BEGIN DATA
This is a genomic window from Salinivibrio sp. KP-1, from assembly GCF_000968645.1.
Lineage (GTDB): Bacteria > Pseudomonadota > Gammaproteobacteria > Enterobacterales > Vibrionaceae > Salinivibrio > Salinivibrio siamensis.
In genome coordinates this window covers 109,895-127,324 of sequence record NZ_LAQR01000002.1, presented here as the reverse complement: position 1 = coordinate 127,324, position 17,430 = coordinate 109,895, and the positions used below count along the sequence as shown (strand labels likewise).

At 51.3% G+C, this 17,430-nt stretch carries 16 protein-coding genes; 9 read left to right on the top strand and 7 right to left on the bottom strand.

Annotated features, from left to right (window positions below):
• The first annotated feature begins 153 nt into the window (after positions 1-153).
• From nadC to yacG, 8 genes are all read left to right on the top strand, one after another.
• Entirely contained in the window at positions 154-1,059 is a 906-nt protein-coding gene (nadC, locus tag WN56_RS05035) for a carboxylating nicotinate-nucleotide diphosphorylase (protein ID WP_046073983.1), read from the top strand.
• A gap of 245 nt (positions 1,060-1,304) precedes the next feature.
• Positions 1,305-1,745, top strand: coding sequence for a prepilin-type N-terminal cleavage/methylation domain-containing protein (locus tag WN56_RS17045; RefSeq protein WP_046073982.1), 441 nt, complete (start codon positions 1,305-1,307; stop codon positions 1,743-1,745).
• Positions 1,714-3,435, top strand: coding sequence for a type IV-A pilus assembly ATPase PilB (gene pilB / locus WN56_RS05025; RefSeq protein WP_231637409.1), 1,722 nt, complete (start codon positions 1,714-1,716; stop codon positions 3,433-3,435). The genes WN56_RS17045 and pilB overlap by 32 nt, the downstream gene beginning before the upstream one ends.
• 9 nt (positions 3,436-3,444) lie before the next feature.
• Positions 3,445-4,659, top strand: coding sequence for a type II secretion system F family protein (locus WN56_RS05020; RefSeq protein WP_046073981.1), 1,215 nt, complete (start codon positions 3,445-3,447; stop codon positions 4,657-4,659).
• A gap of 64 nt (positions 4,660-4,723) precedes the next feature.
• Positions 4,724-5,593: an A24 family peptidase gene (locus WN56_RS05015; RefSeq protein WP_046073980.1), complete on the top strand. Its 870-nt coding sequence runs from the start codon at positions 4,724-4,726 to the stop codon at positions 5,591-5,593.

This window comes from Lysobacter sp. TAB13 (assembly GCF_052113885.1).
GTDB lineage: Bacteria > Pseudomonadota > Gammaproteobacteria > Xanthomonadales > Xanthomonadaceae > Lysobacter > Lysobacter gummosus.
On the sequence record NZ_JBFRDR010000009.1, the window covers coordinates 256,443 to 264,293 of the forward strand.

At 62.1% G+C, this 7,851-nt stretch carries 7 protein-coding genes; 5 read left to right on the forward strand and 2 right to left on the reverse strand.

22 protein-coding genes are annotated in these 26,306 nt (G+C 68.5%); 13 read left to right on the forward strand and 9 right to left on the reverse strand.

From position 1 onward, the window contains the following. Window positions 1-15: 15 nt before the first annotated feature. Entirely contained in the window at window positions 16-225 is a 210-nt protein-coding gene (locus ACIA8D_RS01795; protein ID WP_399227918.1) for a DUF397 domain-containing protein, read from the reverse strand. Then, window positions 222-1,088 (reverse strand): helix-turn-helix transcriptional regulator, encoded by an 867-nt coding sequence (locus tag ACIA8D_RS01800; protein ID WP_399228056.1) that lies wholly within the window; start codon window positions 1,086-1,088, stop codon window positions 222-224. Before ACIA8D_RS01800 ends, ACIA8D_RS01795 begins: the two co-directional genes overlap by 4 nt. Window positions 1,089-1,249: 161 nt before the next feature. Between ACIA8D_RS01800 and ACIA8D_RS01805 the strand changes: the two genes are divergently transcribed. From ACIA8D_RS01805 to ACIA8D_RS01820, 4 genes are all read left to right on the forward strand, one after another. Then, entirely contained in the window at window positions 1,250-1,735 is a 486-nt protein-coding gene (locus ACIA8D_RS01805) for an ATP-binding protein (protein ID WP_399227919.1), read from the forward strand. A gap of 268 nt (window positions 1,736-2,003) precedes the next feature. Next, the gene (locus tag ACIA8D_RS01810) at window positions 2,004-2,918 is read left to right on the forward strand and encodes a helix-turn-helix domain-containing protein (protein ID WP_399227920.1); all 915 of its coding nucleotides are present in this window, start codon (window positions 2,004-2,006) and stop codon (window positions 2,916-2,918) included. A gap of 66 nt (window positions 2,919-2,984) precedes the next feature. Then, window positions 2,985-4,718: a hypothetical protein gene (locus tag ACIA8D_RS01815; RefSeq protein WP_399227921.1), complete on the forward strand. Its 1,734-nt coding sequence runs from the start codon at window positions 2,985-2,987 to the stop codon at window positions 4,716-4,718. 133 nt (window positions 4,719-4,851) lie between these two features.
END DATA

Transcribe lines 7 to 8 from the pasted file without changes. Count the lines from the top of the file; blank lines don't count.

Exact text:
• From nadC to yacG, 8 genes are all read left to right on the top strand, one after another.
• Entirely contained in the window at positions 154-1,059 is a 906-nt protein-coding gene (nadC, locus tag WN56_RS05035) for a carboxylating nicotinate-nucleotide diphosphorylase (protein ID WP_046073983.1), read from the top strand.